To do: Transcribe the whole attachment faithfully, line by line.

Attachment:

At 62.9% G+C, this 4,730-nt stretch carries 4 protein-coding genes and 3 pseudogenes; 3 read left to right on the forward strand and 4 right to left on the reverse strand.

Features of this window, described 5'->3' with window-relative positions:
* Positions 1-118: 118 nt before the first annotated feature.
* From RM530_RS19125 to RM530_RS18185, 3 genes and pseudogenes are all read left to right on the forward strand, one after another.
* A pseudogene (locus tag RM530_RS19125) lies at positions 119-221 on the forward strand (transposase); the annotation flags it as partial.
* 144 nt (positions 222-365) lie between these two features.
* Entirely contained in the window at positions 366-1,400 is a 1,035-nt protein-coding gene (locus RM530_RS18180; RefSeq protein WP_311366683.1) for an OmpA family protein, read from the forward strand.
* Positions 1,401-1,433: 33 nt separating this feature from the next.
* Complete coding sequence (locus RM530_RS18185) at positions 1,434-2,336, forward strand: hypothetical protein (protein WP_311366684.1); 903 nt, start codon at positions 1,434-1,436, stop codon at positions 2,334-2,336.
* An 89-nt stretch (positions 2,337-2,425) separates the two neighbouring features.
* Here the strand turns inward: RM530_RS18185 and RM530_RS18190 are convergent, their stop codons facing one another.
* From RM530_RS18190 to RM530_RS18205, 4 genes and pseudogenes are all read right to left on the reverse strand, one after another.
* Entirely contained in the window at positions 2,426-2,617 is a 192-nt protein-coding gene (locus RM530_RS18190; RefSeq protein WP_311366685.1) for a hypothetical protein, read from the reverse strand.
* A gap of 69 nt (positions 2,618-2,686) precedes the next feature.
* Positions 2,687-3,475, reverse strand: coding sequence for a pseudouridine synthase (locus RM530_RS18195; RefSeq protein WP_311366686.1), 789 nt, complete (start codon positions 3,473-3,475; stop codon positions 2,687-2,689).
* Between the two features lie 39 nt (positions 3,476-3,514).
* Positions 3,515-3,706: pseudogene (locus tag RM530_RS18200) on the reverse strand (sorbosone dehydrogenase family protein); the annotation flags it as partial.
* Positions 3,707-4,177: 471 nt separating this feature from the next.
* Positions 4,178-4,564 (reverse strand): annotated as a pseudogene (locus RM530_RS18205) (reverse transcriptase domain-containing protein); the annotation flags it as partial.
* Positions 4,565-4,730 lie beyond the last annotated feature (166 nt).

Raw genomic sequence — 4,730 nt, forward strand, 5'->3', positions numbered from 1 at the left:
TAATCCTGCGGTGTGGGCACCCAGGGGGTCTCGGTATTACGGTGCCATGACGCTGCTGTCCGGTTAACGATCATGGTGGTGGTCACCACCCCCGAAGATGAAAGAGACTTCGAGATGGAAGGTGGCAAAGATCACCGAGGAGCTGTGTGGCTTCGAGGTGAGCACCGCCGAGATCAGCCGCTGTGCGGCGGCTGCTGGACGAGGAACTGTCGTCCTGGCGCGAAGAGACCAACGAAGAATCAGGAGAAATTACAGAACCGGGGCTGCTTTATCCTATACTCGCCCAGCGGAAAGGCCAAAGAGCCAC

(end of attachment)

At 62.9% G+C, this 4,730-nt stretch carries 4 protein-coding genes and 3 pseudogenes; 3 read left to right on the forward strand and 4 right to left on the reverse strand.

Features of this window, described 5'->3' with window-relative positions:
* Positions 1-118: 118 nt before the first annotated feature.
* From RM530_RS19125 to RM530_RS18185, 3 genes and pseudogenes are all read left to right on the forward strand, one after another.
* A pseudogene (locus tag RM530_RS19125) lies at positions 119-221 on the forward strand (transposase); the annotation flags it as partial.
* 144 nt (positions 222-365) lie between these two features.
* Entirely contained in the window at positions 366-1,400 is a 1,035-nt protein-coding gene (locus RM530_RS18180; RefSeq protein WP_311366683.1) for an OmpA family protein, read from the forward strand.
* Positions 1,401-1,433: 33 nt separating this feature from the next.
* Complete coding sequence (locus RM530_RS18185) at positions 1,434-2,336, forward strand: hypothetical protein (protein WP_311366684.1); 903 nt, start codon at positions 1,434-1,436, stop codon at positions 2,334-2,336.
* An 89-nt stretch (positions 2,337-2,425) separates the two neighbouring features.
* Here the strand turns inward: RM530_RS18185 and RM530_RS18190 are convergent, their stop codons facing one another.
* From RM530_RS18190 to RM530_RS18205, 4 genes and pseudogenes are all read right to left on the reverse strand, one after another.
* Entirely contained in the window at positions 2,426-2,617 is a 192-nt protein-coding gene (locus RM530_RS18190; RefSeq protein WP_311366685.1) for a hypothetical protein, read from the reverse strand.
* A gap of 69 nt (positions 2,618-2,686) precedes the next feature.
* Positions 2,687-3,475, reverse strand: coding sequence for a pseudouridine synthase (locus RM530_RS18195; RefSeq protein WP_311366686.1), 789 nt, complete (start codon positions 3,473-3,475; stop codon positions 2,687-2,689).
* Between the two features lie 39 nt (positions 3,476-3,514).
* Positions 3,515-3,706: pseudogene (locus tag RM530_RS18200) on the reverse strand (sorbosone dehydrogenase family protein); the annotation flags it as partial.
* Positions 3,707-4,177: 471 nt separating this feature from the next.
* Positions 4,178-4,564 (reverse strand): annotated as a pseudogene (locus RM530_RS18205) (reverse transcriptase domain-containing protein); the annotation flags it as partial.
* Positions 4,565-4,730 lie beyond the last annotated feature (166 nt).

Raw genomic sequence — 4,730 nt, forward strand, 5'->3', positions numbered from 1 at the left:
TAATCCTGCGGTGTGGGCACCCAGGGGGTCTCGGTATTACGGTGCCATGACGCTGCTGTCCGGTTAACGATCATGGTGGTGGTCACCACCCCCGAAGATGAAAGAGACTTCGAGATGGAAGGTGGCAAAGATCACCGAGGAGCTGTGTGGCTTCGAGGTGAGCACCGCCGAGATCAGCCGCTGTGCGGCGGCTGCTGGACGAGGAACTGTCGTCCTGGCGCGAAGAGACCAACGAAGAATCAGGAGAAATTACAGAACCGGGGCTGCTTTATCCTATACTCGCCCAGCGGAAAGGCCAAAGAGCCAC